James M. Marsh -- Executive Vice President and Head of Investor Relations

Yes, and another 20 nonfiction productions on top of that. Our focus, of course, is growing our Starz business. We now have 12 shows together that I touched on and more coming. It's a real -- a great contrast to where we were even over year and half years ago when we had one together. We feel that working closely with our partners, really gives us a strategic advantage in the industry. And together, we got back to production 4 to 6 weeks ahead of our studio competitors. And the results that Jeff touched on about the shows working, I think, speak for themselves. And we have a really robust third-party business as well. With HBO Max and Showtime and our broadcast partners all across the business, and we're moving into production. COVID has been a road bump -- but a speed bump, but it is not slowing us down ultimately.

James W. Barge -- Chief Financial Officer

And I would say the same is true of the feature business. We made it a strategic priority between the whole company to be back to production early and fast and ahead of many of our competitors with state-of-the-art COVID protocols. And we've done that. As John mentioned, we recently greenlit 8 films. We finished one recently. We've got 5 in production right now. Another 5 that will go in production over the next 4 or 5 months. And there are movies that are chosen across the spectrum to serve different audiences and have an optionality on a variety of release strategies and platforms. So we're leaning in heavily in this space and expect to be able to continue to do so.

Alexia Quadrani -- JPMorgan Chase & Co. -- Analyst

Great. Thanks so much.

James W. Barge -- Chief Financial Officer

Thanks Anna.

Operator

Our next question will come from the line of Jim Goss. Please go ahead. Your line is open.

Jim Goss -- Barrington -- Analyst

Thanks. A little bit more on the notion of what you do with your films in the absence of theatrical window at the moment. There have been some examples that seem to suggest that there'll be a willingness to sell a film into a streaming service for a fairly substantial amount, but it would seem like you would need to do more than cover your cost or why while they're taking the risks. So I'm wondering how you value that calculation? And what any sale to a streaming service in lieu of theatrical window be for a specific window with retention of future rights?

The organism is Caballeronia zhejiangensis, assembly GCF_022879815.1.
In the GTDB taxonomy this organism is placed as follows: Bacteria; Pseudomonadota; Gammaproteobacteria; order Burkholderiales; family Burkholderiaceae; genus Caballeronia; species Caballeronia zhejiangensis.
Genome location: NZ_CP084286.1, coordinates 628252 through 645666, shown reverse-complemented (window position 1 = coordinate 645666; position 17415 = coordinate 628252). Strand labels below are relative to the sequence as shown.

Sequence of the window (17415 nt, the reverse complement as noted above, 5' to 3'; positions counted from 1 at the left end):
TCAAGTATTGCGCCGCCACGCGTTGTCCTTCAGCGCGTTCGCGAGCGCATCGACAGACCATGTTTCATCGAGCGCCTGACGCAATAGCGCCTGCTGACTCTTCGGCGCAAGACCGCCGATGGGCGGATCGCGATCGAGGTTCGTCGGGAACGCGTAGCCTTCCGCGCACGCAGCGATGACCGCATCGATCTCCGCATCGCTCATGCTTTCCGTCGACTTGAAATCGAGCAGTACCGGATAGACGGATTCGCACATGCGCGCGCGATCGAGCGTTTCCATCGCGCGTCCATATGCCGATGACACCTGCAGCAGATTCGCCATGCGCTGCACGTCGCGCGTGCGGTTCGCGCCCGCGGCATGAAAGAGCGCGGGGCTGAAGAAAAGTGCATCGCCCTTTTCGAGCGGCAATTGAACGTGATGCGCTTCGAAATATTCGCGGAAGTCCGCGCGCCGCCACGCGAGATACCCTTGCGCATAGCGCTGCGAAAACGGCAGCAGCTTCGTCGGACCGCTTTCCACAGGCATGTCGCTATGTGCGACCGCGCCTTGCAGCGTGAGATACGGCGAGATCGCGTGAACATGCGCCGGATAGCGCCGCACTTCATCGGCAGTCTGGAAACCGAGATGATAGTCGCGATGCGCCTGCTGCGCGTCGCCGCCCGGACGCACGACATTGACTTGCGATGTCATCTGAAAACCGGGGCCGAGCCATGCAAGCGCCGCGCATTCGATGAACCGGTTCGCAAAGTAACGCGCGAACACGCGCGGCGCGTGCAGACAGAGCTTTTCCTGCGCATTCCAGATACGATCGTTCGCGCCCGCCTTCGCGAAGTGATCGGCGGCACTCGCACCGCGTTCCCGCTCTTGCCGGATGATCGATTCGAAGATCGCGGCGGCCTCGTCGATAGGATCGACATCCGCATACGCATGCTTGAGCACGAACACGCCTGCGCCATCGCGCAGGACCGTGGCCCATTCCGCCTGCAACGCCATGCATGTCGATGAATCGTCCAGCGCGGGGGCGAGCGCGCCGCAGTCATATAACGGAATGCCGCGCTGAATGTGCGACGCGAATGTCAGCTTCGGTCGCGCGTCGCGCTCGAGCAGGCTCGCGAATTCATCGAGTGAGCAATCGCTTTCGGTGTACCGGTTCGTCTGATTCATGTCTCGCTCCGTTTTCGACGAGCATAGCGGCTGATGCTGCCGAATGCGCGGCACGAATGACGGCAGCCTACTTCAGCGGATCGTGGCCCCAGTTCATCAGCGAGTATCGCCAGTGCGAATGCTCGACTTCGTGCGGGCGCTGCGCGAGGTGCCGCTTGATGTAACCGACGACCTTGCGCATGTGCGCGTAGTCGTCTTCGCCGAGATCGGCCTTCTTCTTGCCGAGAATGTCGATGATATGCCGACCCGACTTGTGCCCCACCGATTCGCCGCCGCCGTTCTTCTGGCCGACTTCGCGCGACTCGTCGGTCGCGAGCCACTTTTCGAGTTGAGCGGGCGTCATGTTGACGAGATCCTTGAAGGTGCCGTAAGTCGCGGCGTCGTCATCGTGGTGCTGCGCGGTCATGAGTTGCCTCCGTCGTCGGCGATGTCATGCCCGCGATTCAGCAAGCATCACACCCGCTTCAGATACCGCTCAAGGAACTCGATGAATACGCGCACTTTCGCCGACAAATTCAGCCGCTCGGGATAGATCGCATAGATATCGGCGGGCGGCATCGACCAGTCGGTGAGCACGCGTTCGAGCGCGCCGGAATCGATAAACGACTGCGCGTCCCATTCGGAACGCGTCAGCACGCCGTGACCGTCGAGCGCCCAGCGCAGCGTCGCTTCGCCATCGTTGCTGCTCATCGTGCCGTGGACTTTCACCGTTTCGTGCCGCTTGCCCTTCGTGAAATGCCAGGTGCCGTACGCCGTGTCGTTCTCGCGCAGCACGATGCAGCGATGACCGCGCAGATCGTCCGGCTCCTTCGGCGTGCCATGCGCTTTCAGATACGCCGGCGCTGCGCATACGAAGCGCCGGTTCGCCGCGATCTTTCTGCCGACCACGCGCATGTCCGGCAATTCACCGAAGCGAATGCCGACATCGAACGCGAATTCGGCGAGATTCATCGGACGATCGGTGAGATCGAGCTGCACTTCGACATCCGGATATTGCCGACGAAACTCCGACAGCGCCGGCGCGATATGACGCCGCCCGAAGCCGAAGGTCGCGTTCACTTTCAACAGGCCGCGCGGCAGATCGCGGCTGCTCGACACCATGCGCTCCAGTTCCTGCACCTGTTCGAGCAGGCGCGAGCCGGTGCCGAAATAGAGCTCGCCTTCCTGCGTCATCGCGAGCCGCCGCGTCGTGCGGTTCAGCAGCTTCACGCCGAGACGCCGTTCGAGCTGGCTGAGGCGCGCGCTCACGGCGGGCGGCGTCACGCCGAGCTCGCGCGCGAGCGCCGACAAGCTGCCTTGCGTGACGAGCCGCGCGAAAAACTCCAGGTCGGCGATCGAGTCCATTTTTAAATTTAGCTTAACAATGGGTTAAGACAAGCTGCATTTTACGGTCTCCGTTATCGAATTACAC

James M. Marsh -- Executive Vice President and Head of Investor Relations

So I think -- thank you for the question, Jim. I think that the way to start that is that when we're looking at green lighting a film today, we go through a process -- we look at it, frankly, on a platform-agnostic basis. We create a strategy and plan and model for a theatrical release for a combined theatrical PVOD release. PVOD only in a number of other scenarios, including streaming sale, whether that be globally, certain territories, certain rights. The thing to really take away here is that whether you're a stream or most downstream platforms acquire films in a whole variety of fashions and a majority of what they ultimately broadcast is acquired in one form or another, and we're a supplier of that content. So what we're doing is looking at all of the various opportunities and measuring those against. How do we maximize the value of that film? How do we use that film to bifurcate rights and maximize the value of library? How do we grow our brands? And the silver lining in this moment is that between the shift in supply and demand and new windowing strategies and distribution optionality, we're able to have a variety of options for each piece of content, which is just to kind of go back to the first question I was asked, part of our restructuring was to take 10 groups and turn them into 4 distinct verticals that are built around skillsets, so that our executives here live across the life cycle of a film. So we're able to have subject matter experts live regardless of platform, regardless of how we're going to monetize it, live across that whole life cycle fulfillment. It's helping us move faster, make better decisions life cycle fulfillment. life cycle fulfillment. and unlock more value.